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Cape Town - Safety and Security and city traffic services joined forces on Thursday morning to educate pedestrians about the dangers of illegally crossing the N2.
JP Smith, mayoral committee member for safety and security, handed out flyers and engaged with pedestrians.
On Thursday morning’s session targeted the section between the R300 and Borcherds Quarry, where informal settlements in Nyanga abut the N2. Gaps in the fencing allow pedestrians access to the highway.
Two pedestrians have been killed on that stretch of road in recent weeks, with the most recent fatality occurring on Sunday.
Richard Coleman, spokesman for traffic services, confirmed that 23 pedestrians had died on the stretch of the N2 which falls within Cape Town’s limits - from Somerset West to the CBD - since January. Twelve people had been killed in cars.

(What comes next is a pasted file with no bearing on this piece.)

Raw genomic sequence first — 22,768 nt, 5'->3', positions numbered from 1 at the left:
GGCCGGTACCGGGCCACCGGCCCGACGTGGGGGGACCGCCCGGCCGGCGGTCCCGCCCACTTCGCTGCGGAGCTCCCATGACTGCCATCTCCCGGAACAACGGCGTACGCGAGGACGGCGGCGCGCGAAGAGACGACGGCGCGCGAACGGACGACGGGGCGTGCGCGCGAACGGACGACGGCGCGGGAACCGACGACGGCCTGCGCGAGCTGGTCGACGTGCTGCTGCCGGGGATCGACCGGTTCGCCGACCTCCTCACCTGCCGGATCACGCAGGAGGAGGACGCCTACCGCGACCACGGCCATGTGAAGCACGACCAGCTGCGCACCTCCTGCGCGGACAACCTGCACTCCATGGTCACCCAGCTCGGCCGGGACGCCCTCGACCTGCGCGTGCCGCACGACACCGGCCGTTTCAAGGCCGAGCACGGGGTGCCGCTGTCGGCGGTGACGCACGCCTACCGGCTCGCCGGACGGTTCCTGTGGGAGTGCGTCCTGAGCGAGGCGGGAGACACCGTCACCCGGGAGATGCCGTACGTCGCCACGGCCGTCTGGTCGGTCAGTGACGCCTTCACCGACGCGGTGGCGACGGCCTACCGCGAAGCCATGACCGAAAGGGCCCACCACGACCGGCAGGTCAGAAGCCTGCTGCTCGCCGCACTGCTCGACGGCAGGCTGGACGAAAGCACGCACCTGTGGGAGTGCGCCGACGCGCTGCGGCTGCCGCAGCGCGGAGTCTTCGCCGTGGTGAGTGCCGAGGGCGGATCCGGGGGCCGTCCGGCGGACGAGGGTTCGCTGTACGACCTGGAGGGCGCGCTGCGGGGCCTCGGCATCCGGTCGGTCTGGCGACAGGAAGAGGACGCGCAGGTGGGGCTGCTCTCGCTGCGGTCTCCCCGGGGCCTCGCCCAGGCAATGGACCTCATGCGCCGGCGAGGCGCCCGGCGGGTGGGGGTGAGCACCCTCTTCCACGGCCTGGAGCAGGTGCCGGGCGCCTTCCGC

“This is twice the number of drivers and passengers who have died in crashes.
“It is important that we continually educate people about the dangers of walking within the freeway’s confines. But motorists also need to be sensitised to this issue.
“Something we have been trying to get across is the danger of drivers stopping on the side of the road to pick up or drop off passengers.”
In July, the provincial government set aside R5 million to upgrade the fence which separates informal settlements from the N2 on the stretch of road targeted by the campaign on Thursday morning.
“This has been a problem for at least 25 years,” said Western Cape transport MEC Robin Carlisle.
“We are testing various means to discourage incursions on the N2. This is for the safety of pedestrians and motorists, and to maintain the rule of law. There have also been instances where the N2 becomes blocked by people illegally.
“We are testing special types of wire needed for durable fencing, looking at designs and ways to encourage people to make more use of pedestrian bridges and installing extra lighting on those vulnerable stretches of road.”
Next month is Transport Month, and Smith said the pedestrian awareness campaign would continue and take on special significance.